As another business day begins in New York City, Wall Street is flooded with expensive cars and designer suits.
Meanwhile, the sun sets in Manila and Filipinos are ready to start their workday at the call centres.
While the typical workforce in Manila begins to settle down for the night, the faceless army of call-centre operators are preparing to take your call. The lives of operators, armed with dual monitors and headsets are drastically altered in order to synchronise with Western culture. This synchronisation ensures that Filipinos are better suited to assist the American customer. The weight imposed on operators may be virtually absent in Westerners’ minds, but call-centre employment is far from your typical nightshift. Some workers describe adjusting their body clocks to parallel sleep habits of vampires, but this just scratches the surface of their social and cultural sacrifice.
Noriel Atos is a call centre salesperson working for a company that sells American beauty products to wealthy consumers around the world. At 6 am she nurses a Red Horse beer and a cigarette with some of her colleagues who have headed to relax at a busy bar in Ortigas, a central business district in the capital.
“Well, we’re used to it, we’ve been doing this for a long time,” Atos said of the night work. “It’s very stressful and it’s hard to catch up with our health. Sometimes you feel like you’re so sick and not in the mood because of the schedules, and it’s so hard to get sleep in the mornings.”
It may surprise some that 6am is a busy time at a local pub. Similar to call-centre operators, local businesses may as well reset their time to parallel the iconic clock in New York’s Grand Central Station. The pub owners are certainly not complaining, in fact, they are happy to adjust. Retail and service industries are doing business with these emerging Filipino socialites, who are dressed in designer clothing, wielding the latest technology in their palms.
Izza Trovela is an operations manager at Acquire Asia Pacific, a business process outsourcing company that manages hundreds of accounts from Australia, the US, Canada and Europe.
“You can see call-centre people setting themselves apart because they dress better, they have more money, and they go to very expensive places. You can see the latest gadgets on them, and you don’t see this elsewhere in the regular Filipino workforce.”
The outsourced industry in the Philippines is expected to reach 1.3 million employees by 2016. According to Cesar Tolentino from the Contact Center Association of the Philippines, entry-level call operators can earn between 10,000-14,500 Philippine pesos per month ($300-$360), excluding bonuses, allowances and incentives. That’s a fairly robust salary in the Philippines where the cost of living is low and taxes are a fraction of what’s paid in the West.
For the call-centre operators, it’s a position they take pride in, bringing in plenty of disposable income for luxury items, ironically comparable to the American population they service. Employees are well-educated and vigorously schooled to adapt to US culture.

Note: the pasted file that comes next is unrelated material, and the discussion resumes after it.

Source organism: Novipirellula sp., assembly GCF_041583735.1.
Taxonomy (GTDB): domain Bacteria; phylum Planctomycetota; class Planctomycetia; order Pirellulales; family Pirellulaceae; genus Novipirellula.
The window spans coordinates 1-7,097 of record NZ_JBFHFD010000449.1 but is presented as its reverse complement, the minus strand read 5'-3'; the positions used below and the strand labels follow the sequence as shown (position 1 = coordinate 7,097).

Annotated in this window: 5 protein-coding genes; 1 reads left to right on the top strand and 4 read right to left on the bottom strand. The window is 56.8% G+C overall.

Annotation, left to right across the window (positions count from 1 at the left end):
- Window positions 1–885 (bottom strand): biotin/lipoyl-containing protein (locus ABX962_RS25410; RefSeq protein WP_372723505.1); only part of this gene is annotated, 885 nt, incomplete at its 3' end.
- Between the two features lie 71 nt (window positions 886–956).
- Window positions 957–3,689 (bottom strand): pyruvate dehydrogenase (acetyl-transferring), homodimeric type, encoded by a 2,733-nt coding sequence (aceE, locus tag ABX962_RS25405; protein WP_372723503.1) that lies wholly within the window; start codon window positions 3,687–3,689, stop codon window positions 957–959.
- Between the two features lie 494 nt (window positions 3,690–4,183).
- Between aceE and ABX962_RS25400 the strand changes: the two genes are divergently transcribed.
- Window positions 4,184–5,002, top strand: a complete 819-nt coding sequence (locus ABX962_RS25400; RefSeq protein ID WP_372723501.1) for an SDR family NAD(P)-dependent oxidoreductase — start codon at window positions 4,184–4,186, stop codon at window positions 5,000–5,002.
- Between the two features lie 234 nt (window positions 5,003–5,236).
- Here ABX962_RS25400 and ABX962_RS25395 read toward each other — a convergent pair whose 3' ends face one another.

Filipinos are trained to acquire American accents and humour, to better adapt to customers’ needs an ocean away. They receive holidays based on the US calendar, rather than local Filipino leave. They must report to work while their families proceed with native holidays, although they are given the day off during 4th of July for US Independence Day celebrations.
India has traditionally been the leading country for call-centre outsourcing, but more recently the Philippines has become a more suitable location for many outsourced business. This comes as no surprise, given half a century of American colonisation in the Philippines. This is coupled with the fact that Filipinos have grown up watching American television, learning American English, and eating American fast food. Busy streets in Manila are littered with Starbucks, Krispy Kreme stores, and Papa John’s pizza, further imposing the American way of life upon Filipinos.
Ron, Athena and Mina are call-centre operators in Eastwood City eating McDonald’s after work at 10 am. They said they’re not allowed by their employer to talk to the media, and asked that their last names not be published.
“They’re so far away from us, they [US customers] can’t touch us,” says Ron. “They can just complain and complain. They talk so much, they say bad words, but we can’t get angry. We must empathise. We must make them calm, we are going to do what we can.”
Athena is a nursing graduate who said there’s little work available in the profession she studied for.
“We have a lot of [nursing] graduates, like 50,000, and almost half of them are unemployed. I don’t want to be like that, that’s why I took this job. For now, I like my work. I have plans in the future to continue my nursing career.”
In Eastwood City Mall, statues pay homage to the call-centre workers of the Philippines. The statues wear bronze headsets and carry briefcases. The statues have no faces.